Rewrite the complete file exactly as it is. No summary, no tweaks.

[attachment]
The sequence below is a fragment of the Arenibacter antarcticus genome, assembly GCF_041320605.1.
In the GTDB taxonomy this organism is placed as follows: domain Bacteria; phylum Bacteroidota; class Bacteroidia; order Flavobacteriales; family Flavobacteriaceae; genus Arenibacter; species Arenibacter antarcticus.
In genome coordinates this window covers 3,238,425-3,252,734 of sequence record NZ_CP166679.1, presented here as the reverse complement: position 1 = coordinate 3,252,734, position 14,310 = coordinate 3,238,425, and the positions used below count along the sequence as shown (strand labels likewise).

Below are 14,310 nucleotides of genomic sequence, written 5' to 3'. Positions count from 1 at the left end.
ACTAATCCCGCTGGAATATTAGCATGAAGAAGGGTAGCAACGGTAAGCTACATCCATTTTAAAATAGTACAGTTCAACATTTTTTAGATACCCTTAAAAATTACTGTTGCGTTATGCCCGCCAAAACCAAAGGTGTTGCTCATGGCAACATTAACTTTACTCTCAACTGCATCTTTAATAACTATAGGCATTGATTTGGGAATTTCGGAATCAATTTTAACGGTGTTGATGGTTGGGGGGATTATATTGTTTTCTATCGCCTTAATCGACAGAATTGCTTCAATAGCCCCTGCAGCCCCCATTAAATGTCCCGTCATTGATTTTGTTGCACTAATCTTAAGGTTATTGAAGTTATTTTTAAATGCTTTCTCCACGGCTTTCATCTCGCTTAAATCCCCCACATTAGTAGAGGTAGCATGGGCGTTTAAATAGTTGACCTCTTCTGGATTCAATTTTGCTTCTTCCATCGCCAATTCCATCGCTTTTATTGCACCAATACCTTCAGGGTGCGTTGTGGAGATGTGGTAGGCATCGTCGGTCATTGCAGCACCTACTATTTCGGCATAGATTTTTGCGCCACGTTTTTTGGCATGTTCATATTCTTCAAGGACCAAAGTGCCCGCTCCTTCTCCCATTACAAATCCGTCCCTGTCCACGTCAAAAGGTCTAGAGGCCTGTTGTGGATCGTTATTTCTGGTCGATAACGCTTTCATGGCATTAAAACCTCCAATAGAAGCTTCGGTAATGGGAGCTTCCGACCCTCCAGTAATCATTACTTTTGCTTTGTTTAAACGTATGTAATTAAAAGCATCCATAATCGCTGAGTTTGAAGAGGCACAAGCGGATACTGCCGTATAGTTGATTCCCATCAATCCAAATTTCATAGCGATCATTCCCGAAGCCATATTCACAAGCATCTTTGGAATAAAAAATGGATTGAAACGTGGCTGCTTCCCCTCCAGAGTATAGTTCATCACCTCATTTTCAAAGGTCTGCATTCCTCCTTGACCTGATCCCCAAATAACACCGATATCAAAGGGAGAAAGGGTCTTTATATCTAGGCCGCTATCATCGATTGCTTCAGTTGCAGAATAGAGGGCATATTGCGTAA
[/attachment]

The sequence below is a fragment of the Arenibacter antarcticus genome, assembly GCF_041320605.1.
In the GTDB taxonomy this organism is placed as follows: domain Bacteria; phylum Bacteroidota; class Bacteroidia; order Flavobacteriales; family Flavobacteriaceae; genus Arenibacter; species Arenibacter antarcticus.
In genome coordinates this window covers 3,238,425-3,252,734 of sequence record NZ_CP166679.1, presented here as the reverse complement: position 1 = coordinate 3,252,734, position 14,310 = coordinate 3,238,425, and the positions used below count along the sequence as shown (strand labels likewise).

Below are 14,310 nucleotides of genomic sequence, written 5' to 3'. Positions count from 1 at the left end.
ACTAATCCCGCTGGAATATTAGCATGAAGAAGGGTAGCAACGGTAAGCTACATCCATTTTAAAATAGTACAGTTCAACATTTTTTAGATACCCTTAAAAATTACTGTTGCGTTATGCCCGCCAAAACCAAAGGTGTTGCTCATGGCAACATTAACTTTACTCTCAACTGCATCTTTAATAACTATAGGCATTGATTTGGGAATTTCGGAATCAATTTTAACGGTGTTGATGGTTGGGGGGATTATATTGTTTTCTATCGCCTTAATCGACAGAATTGCTTCAATAGCCCCTGCAGCCCCCATTAAATGTCCCGTCATTGATTTTGTTGCACTAATCTTAAGGTTATTGAAGTTATTTTTAAATGCTTTCTCCACGGCTTTCATCTCGCTTAAATCCCCCACATTAGTAGAGGTAGCATGGGCGTTTAAATAGTTGACCTCTTCTGGATTCAATTTTGCTTCTTCCATCGCCAATTCCATCGCTTTTATTGCACCAATACCTTCAGGGTGCGTTGTGGAGATGTGGTAGGCATCGTCGGTCATTGCAGCACCTACTATTTCGGCATAGATTTTTGCGCCACGTTTTTTGGCATGTTCATATTCTTCAAGGACCAAAGTGCCCGCTCCTTCTCCCATTACAAATCCGTCCCTGTCCACGTCAAAAGGTCTAGAGGCCTGTTGTGGATCGTTATTTCTGGTCGATAACGCTTTCATGGCATTAAAACCTCCAATAGAAGCTTCGGTAATGGGAGCTTCCGACCCTCCAGTAATCATTACTTTTGCTTTGTTTAAACGTATGTAATTAAAAGCATCCATAATCGCTGAGTTTGAAGAGGCACAAGCGGATACTGCCGTATAGTTGATTCCCATCAATCCAAATTTCATAGCGATCATTCCCGAAGCCATATTCACAAGCATCTTTGGAATAAAAAATGGATTGAAACGTGGCTGCTTCCCCTCCAGAGTATAGTTCATCACCTCATTTTCAAAGGTCTGCATTCCTCCTTGACCTGATCCCCAAATAACACCGATATCAAAGGGAGAAAGGGTCTTTATATCTAGGCCGCTATCATCGATTGCTTCAGTTGCAGAATAGAGGGCATATTGCGTAA